In 2012, a property in Manhattan on West 57th Street sold for more than $100 million. The sale price of the duplex penthouse in One57 Tower was such an eye-popper that it gave a new name to the stretch of Midtown in which the property was built: Billionaire’s Row. Here at Texas Monthly, we ignored it, because what do we care about Manhattan real estate?

But late last week, we learned that the buyer was a Texan: Michael Dell, the second richest person in Texas (with a net worth of $25.2 billion), who made the acquisition of the entire 89th and 90th floors at a price of $9,000 a square foot.

As we take a moment to gawk at the purchase, let us first consider what Dell got for his money: 11,000 square feet, six bedrooms, seven bathrooms, and two “powder rooms,” as well as building amenities that include a gym, a pool and Jacuzzi, a steam room, a library, and a screening room, according to the New York Daily News. The property is also outfitted with “soaring ceilings, rosewood floors, and custom Italian marble baths.”

That’s all nice enough, but it also highlights just what you’re actually buying when you make a purchase in Manhattan. Location, as they say, is everything, and the fact that Dell’s property comes with views of Central Park and the New York City skyline is obviously the primary selling point. Consider: In Dallas, a 9,350-square-foot penthouse with an additional 5,600-square-foot rooftop terrace listed in January 2016 at $24 million is still on the market, currently listed at more than 40 percent off with an asking price of $13.5 million—more total square footage, nicer amenities, a fraction of the price, and still unsold.

When you play Lifestyles of the Rich and Famous by looking at these absurd properties and their absurd prices, the contrast between what you get in different places is striking. It makes sense, of course, that a property like Dell’s Manhattan penthouse might be worth north of $100 million. In Texas, we don’t see residential property in that range—but it’s worth comparing how far that money would go here.

For instance, in Austin—an absurdly expensive real estate market relative to most of Texas, but a thrifty bargain-hunter’s paradise compared to New York City or urban areas of California—$45 million (or less, if you pay in Bitcoin) gets you Ultima Online creator Richard Garriott’s property outside of Austin. That spot includes unusual amenities such as a 300-seat outdoor replica of London’s Shakespeare’s Globe Theatre, a lighthouse, a 1,000-square-foot guesthouse, the foundation for a 25,000 square foot residence (Garriott never completed construction on the house itself), and a “haunted forest” for Halloween parties.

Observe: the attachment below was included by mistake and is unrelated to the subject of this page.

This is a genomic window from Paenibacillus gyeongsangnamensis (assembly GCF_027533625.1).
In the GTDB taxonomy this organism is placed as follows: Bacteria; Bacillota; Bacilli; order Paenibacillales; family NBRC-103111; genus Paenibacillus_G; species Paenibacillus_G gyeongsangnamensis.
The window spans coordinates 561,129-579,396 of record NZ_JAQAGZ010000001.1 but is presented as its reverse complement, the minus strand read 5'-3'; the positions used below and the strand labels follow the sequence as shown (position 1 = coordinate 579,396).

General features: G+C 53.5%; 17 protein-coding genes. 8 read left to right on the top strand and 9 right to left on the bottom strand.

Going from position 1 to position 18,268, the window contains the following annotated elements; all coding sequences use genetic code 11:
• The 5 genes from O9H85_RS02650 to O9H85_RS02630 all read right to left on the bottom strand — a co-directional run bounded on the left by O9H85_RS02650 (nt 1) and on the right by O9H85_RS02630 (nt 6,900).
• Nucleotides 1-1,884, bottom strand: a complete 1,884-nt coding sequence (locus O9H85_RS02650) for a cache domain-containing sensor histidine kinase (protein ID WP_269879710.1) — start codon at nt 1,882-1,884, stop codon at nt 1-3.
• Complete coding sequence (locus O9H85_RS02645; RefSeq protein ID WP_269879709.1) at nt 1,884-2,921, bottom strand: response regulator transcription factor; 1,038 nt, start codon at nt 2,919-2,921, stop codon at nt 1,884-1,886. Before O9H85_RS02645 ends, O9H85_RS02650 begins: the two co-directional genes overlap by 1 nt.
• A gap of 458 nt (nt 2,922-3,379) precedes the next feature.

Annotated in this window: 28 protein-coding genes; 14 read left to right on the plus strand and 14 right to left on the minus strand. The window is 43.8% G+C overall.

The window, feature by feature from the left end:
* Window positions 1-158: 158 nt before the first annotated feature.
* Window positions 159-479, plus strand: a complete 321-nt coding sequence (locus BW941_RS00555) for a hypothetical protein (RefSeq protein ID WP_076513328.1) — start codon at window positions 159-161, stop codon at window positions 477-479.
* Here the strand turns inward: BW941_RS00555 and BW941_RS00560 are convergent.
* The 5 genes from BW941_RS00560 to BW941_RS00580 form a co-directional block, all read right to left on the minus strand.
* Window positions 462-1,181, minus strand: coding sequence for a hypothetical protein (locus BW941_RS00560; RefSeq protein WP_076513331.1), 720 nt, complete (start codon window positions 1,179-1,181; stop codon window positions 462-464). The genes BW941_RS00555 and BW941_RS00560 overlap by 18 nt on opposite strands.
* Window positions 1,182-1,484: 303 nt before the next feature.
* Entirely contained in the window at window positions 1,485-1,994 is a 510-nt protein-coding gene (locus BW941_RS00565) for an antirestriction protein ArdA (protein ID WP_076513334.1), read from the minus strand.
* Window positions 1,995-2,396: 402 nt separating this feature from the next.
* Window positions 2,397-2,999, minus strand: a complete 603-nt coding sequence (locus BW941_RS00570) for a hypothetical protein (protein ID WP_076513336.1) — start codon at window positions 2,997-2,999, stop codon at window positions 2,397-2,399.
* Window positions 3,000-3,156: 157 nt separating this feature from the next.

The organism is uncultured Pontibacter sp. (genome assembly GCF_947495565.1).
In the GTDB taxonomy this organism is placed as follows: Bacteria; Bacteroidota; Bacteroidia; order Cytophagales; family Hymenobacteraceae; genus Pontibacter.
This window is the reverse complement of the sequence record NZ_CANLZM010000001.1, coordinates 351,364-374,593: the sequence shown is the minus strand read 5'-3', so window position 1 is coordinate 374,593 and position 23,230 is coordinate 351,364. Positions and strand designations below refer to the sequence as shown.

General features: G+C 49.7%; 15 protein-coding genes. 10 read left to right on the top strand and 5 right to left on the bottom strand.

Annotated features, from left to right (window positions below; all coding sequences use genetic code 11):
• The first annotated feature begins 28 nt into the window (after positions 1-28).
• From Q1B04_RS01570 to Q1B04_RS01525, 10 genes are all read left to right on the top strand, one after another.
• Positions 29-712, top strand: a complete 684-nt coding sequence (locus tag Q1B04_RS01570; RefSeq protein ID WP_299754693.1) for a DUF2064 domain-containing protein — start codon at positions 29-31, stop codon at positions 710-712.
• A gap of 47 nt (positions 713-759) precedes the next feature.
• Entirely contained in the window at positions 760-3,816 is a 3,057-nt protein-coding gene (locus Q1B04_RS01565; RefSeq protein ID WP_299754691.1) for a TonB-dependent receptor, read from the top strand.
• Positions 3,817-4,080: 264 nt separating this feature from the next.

The acreage of properties gets crazy when you start looking further outside of cities—$52 million will get you an area of land roughly two-thirds the size of Brooklyn out by Balmorhea, with the all-important mineral rights intact. But even in urban areas in Texas, you can get a fair amount of land along with your home. With $35 million, you can get 14,000 square feet in Houston proper, for a house on nearly eight acres, which is just a little smaller than Union Square Park. That property, on Mott Lane, is the most expensive non-ranch property in Texas listed on the market, and the number of similarly palatial estates in the $10-$20 million range in Texas cities will enable you to lose a few hours to ogling expensive properties.

In other words, there’s a gulf between what Dell got for his $100 million in Manhattan and what you’d get for $20 million in Houston—say, a nine-bedroom, eleven-bathroom estate on three acres in a walkable stretch of the city. This helps explain why the kind of high-end penthouse living that Sotheby’s tried to make happen in Dallas has seen its price drop by more than $10 million in two years.

In Manhattan, penthouse apartments are most of the high-end real estate that exists; you’re simply not going to get acreage on the little island, and most of the large single-family homes were converted to museums and other public buildings a century ago. So if you’re Dell, you know that if you want space to stretch out, you’ve got your property in Austin (not to mention the “Raptor Residence” in Hawaii), with a Manhattan spot on par with other high-end Manhattan apartments. In Dallas, however, there are plenty of opportunities to own land, green space, large residences, and still be in the heart of the city, for a lot less money (although the prices are still in the millions).

None of this affects most of us, of course—few people are in the market for a $13.5 million penthouse in the Dallas museum district or a similarly-priced mega-mansion in Old Preston Hollow. But as we think about the forces that shape a city’s real estate, it’s worth considering why a $100 million apartment in Manhattan can’t fetch even a quarter of that price in Dallas—and what living in Texas cities gets you that New York doesn’t, no matter how much you pay in rent or for your mortgage.